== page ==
NOAA Tool and Support Aid Far-Reaching Charleston Sea Level Rise Strategy

Five-phased project aims to address sea level rise over the next 50 years.

In Charleston, South Carolina, tidal flooding in the 1970s averaged twice per year. By the early 2010s, tidal flooding had risen to eleven times per year and is projected to strike up to 180 times per year by 2045. Sea level rise could exceed four feet by 2100. City officials are addressing this challenge through a comprehensive sea level rise strategy recently approved by Charleston City Council.

The intent is to prepare Charleston for the next 50 years. The report is brief, a mere 20 pages, but extensive. The five-phased approach is expected to cost approximately $154 million and be completed by 2020. Capital improvements include improved drainage, raising the elevation of busy streets affected by flooding, building and extending seawalls, and retrofitting public housing. The plan also calls for hiring a chief resilience officer.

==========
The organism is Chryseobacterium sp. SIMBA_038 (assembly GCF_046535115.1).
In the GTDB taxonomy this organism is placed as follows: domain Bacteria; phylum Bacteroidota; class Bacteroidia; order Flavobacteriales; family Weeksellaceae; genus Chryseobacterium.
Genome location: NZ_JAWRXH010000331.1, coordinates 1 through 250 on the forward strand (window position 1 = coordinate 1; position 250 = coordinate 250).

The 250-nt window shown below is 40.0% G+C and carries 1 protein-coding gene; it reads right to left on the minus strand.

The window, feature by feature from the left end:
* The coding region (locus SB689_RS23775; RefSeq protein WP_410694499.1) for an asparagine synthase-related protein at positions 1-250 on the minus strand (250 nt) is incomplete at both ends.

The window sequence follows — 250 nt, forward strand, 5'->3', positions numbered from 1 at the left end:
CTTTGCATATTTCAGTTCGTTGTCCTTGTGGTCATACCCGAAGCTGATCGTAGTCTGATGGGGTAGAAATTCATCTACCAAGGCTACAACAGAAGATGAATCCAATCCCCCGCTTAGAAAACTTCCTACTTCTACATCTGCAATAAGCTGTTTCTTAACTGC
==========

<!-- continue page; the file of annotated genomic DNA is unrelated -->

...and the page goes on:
NOAA’s Sea Level Rise Viewer played a key role. City council members used its flood projection maps and realistic visualizations of sea level rise impacts on local landmarks as an information resource. In terms of implementation, a NOAA Regional Coastal Resilience Grant of $766,887 will be used to advance these sea level rise resilience and recovery efforts. This grant was awarded to South Carolina Sea Grant Consortium on behalf of the Charleston Resilience Network.

“NOAA’s data, tools, and technical assistance played a critical role in helping our officials to ‘see’ the problem and move ahead on a sea level rise strategy,” says Carolee Williams, project manager for the City of Charleston in the Department of Planning, Preservation and Sustainability.

More Information:

Partners: Charleston Resilience Network; City of Charleston; College of Charleston; NOAA Office for Coastal Management; South Carolina Sea Grant Consortium; South Carolina Department of Health and Environmental Control, Ocean and Coastal Resource Management; University of South Carolina; and The Citadel.